Found in just some of these series A-Channel, Brothers Conflict, Glasslip, Say I Love You, Kofuku Graffiti, Food Wars (see food wars recipes for variation). Its a popular dish and pops up in a lot of series.
Makes 4 – 6 appetizer-sized servings
- 1 lb skinless, boneless chicken thigh, cut into 2 inch pieces
- Salt and pepper
- 1 tbsp grated ginger
- 8 cloves garlic, minced or pressed through a garlic press
- 1 tbsp soy sauce
- 1 tbsp sake
- 1 tsp roasted sesame oil
- 1 tsp sugar
- 1/4 cup potato starch (or cornstarch)
- 1/4 cup flour
- Oil for deep frying
- Lemon wedges for serving
1. Salt and pepper the chicken. Place chicken, ginger, garlic, soy sauce, sake, sesame oil, and sugar in a large bowl. Mix well to combine. Cover and let the chicken marinate in the refrigerator for at least 1 hour.
2. Prepare your oil for deep frying by heating it to 320-338F (160-170C).
While the oil is heating, whisk together potato starch and flour in a small bowl until well combined. When the oil has almost reached temperature, add the potato starch and flour mixture to the chicken. Mix together so that the chicken is coated. The resulting mixture will be sticky with some pockets of dry flour and potato starch. There is no need to mix it too evenly, as the uneven batter will add texture of the chicken.
3. Working in batches, gently add the chicken into the hot oil, piece by piece. Turning the chicken over in the oil so that it cooks evenly, cook for about 90 seconds, or until the chicken is light golden and cooked through.
Remove cooked chicken from the oil and set aside on a paper towel lined plate or wire rack placed over a rimmed tray to drain any excess oil.
4, Continue cooking the chicken in batches, return the oil to temperature between each batch of chicken, and removing any crumbs from the oil using a fine meshed strainer to keep the oil clean.
5. When all the chicken is fried, raise the temperature of the oil to 356F (180C). Refry the chicken in batches until deep golden and crispy, about 45 seconds. Transfer to a rack or paper towel lined plate.
Serve immediately with lemon wedges as an appetizer or side dish.
Tips and some background on the dish.
“Deep fried to perfection, with a crispy outside and a succulently juicy inside, today I’ll be sharing a recipe for one of my favorite things to eat as an appetizer in a Japanese restaurant: chicken karaage…
Karaage refers to a deep frying method where items are seasoned with soy sauce, ginger, and garlic, and then coated in a flour and potato starch mixture. Lightly battered and packed with plenty of flavor, this chicken dish makes for not only a great side dish, but is also a perfect addition to a bento!
Simple and delicious, chicken karaage is surprisingly simple to prepare – with the exception that it does require deep frying using a pot of hot oil… But, don’t let deep frying daunt you! If you’ve never done it before, I think this dish is a great place to start since it’s pretty forgiving, compared to more complexly battered items such as tempura.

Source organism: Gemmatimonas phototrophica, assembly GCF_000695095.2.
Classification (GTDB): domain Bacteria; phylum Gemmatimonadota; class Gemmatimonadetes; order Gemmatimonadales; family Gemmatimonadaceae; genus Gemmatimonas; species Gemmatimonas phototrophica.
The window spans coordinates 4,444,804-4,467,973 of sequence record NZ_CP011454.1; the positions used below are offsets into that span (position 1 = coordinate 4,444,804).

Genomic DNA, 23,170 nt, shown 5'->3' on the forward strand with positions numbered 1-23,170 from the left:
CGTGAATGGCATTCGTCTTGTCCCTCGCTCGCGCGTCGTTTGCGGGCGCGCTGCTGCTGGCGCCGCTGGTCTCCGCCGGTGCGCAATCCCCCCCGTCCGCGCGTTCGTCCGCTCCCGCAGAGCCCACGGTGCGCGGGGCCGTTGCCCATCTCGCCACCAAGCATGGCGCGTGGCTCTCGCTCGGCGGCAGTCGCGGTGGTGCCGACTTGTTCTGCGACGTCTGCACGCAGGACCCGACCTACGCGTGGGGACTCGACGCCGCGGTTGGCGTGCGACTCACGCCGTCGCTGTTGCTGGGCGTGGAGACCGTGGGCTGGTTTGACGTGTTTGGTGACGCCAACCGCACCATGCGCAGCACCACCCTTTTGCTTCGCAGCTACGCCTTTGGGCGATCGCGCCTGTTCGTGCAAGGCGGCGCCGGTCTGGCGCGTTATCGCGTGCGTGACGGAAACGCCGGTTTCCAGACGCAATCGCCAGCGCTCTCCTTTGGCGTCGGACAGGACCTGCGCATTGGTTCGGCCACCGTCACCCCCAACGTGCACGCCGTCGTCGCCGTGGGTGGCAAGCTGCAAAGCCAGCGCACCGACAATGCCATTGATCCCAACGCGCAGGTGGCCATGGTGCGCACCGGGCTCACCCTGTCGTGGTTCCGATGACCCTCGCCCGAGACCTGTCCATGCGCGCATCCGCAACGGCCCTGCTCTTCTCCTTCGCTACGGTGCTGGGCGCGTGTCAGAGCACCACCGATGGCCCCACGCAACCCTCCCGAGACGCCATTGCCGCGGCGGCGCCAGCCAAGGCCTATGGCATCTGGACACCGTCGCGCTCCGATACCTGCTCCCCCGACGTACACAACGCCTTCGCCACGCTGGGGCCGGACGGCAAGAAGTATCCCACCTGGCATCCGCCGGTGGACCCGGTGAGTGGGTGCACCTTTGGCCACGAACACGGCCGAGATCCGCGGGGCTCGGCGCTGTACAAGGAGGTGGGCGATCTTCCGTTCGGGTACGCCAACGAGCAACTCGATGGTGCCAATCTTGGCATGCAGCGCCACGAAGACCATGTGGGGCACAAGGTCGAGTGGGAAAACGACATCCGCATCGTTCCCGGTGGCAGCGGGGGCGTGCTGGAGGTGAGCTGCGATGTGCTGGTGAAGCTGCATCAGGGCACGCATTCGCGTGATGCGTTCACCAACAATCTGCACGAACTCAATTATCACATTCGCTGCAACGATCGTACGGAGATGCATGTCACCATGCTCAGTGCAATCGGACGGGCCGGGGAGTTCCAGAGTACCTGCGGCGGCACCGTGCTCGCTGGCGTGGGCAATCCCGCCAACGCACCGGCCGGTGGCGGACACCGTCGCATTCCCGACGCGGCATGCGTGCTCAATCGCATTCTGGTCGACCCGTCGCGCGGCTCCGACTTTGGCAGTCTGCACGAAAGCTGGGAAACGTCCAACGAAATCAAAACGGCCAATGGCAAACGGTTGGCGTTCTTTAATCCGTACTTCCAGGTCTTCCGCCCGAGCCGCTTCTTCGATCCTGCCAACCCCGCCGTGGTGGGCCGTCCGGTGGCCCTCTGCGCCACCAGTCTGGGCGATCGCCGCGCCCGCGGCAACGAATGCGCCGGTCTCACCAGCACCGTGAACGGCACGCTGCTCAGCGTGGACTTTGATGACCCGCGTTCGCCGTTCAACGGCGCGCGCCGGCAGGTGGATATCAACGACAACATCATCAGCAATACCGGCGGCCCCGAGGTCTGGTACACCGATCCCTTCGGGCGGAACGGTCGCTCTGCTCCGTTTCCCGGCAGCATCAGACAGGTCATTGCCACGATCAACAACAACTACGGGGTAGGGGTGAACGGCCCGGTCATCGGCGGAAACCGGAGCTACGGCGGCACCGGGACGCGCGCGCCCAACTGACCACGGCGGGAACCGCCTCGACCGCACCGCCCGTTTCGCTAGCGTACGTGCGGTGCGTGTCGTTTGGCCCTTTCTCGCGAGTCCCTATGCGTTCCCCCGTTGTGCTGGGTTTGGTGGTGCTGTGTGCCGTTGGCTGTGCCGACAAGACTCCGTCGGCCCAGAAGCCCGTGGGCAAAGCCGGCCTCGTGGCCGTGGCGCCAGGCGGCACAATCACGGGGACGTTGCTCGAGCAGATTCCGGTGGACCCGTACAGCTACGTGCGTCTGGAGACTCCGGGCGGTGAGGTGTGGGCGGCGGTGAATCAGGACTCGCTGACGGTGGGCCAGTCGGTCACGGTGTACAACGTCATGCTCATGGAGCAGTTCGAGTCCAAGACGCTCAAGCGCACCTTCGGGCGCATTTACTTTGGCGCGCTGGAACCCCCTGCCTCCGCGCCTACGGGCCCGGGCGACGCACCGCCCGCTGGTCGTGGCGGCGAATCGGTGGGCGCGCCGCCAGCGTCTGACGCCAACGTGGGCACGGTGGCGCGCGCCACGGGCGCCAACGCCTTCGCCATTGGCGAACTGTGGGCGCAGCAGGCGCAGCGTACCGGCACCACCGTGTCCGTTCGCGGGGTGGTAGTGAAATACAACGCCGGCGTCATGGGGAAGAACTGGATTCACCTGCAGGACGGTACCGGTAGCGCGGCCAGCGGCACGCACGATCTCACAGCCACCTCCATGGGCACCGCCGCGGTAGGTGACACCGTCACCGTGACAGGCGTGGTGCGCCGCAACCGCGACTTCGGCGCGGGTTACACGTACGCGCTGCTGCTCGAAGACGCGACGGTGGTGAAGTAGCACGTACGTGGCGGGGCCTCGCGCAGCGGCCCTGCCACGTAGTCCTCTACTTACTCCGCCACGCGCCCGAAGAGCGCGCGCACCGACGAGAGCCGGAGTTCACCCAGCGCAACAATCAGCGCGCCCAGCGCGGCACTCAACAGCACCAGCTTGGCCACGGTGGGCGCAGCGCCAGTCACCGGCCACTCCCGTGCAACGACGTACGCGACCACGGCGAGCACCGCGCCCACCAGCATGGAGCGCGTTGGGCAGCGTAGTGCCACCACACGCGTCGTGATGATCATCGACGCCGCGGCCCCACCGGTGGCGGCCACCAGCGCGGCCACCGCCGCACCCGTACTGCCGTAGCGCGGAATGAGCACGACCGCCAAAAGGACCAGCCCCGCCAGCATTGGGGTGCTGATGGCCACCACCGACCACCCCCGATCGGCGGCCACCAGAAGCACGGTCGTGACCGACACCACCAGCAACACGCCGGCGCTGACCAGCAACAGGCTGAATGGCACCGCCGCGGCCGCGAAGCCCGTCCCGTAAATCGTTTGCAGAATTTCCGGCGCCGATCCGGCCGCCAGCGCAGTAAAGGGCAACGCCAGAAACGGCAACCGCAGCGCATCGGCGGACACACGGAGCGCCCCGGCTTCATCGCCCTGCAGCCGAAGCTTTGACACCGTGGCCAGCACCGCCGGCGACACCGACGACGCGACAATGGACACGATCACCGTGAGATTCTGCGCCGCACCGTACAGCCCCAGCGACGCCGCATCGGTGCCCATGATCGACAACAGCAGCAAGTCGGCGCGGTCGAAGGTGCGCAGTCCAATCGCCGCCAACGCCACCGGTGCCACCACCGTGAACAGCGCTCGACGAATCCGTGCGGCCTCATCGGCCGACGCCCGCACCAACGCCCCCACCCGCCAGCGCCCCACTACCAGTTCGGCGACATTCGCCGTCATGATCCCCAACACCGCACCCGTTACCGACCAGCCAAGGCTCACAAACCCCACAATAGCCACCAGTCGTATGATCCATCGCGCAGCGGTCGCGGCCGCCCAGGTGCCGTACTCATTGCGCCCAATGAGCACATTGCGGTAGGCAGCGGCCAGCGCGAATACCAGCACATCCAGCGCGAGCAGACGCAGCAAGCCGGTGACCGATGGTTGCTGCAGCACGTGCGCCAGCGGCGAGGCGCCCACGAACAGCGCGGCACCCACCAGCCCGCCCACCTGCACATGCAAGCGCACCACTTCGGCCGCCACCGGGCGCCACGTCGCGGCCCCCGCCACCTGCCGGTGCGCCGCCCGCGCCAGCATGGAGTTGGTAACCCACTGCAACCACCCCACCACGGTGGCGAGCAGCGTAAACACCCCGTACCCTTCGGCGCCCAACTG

In anime, chicken karaage is commonly seen as a side dish, particularly in bento. Its dark golden brown color is easily identifiable, and can be found in series such as Glasslip, Fate/Stay Night: Unlimited Blade Works, Ookami Shoujo to Kuro Ouji,Free!: Eternal Summer, as well as a host of other shows!
About the recipe:
Making chicken karaage is pretty simple, though it does require deep frying… If you’ve never deep fried something before, remember thatheat control is everything! I also highly recommend wearing an apron and a shirt with long sleeves; oil burns and stains are no fun to deal with! Here are a few tips for you to keep in mind:
Use a thermometer: instead of trying to guess whether the oil is hot enough or not, use a thermometer so that you can more accurately fry your foods. I use one that clips onto the side of the pot so that I can always get a gauge on the temperature without fiddling with yet another utensil. The temperature of the oil should be between 320-338F (160-170C) before you start frying.
If the temperature of the oil is too low: the chicken will absorb too much oil while frying.
Do not overcrowd the pot while deep frying: doing so will cause the temperature of the oil to lower quickly, causing the food to cook improperly. Also, the oil may bubble up, which might overflow your pot.
Place cooked items on a paper towel-lined plate or on a metal rack fitted over a rimmed tray to drain away the excess oil.
Between each frying session, use a fine meshed strainer to remove any crumbs from the oil that might have dropped during the frying process. This step will help keep your oil from darkening by preventing the crumbs from burning in the oil. Keeping the oil clean also prevents burnt crumbs from sticking to your cooked foods.
After removing the cooked food from the oil, let the oil return to temperature (between 320-338F, or 160-170C) before starting your next batchof deep frying.
About the ingredients:
Potato starch is, as the name suggests, starch derived from potatoes. It is very fine, white powder, and when used in chicken karaage, gives a nice, crunchy texture to the lightly battered chicken. Be aware that potato starch is not potato flour. Potato starch can be found in some specialty food stores (you might have to hunt around for it, but it’s worth it!), but if you really can’t find it, substitute with an equal amount of corn starch.”
Additional Karaage recipes: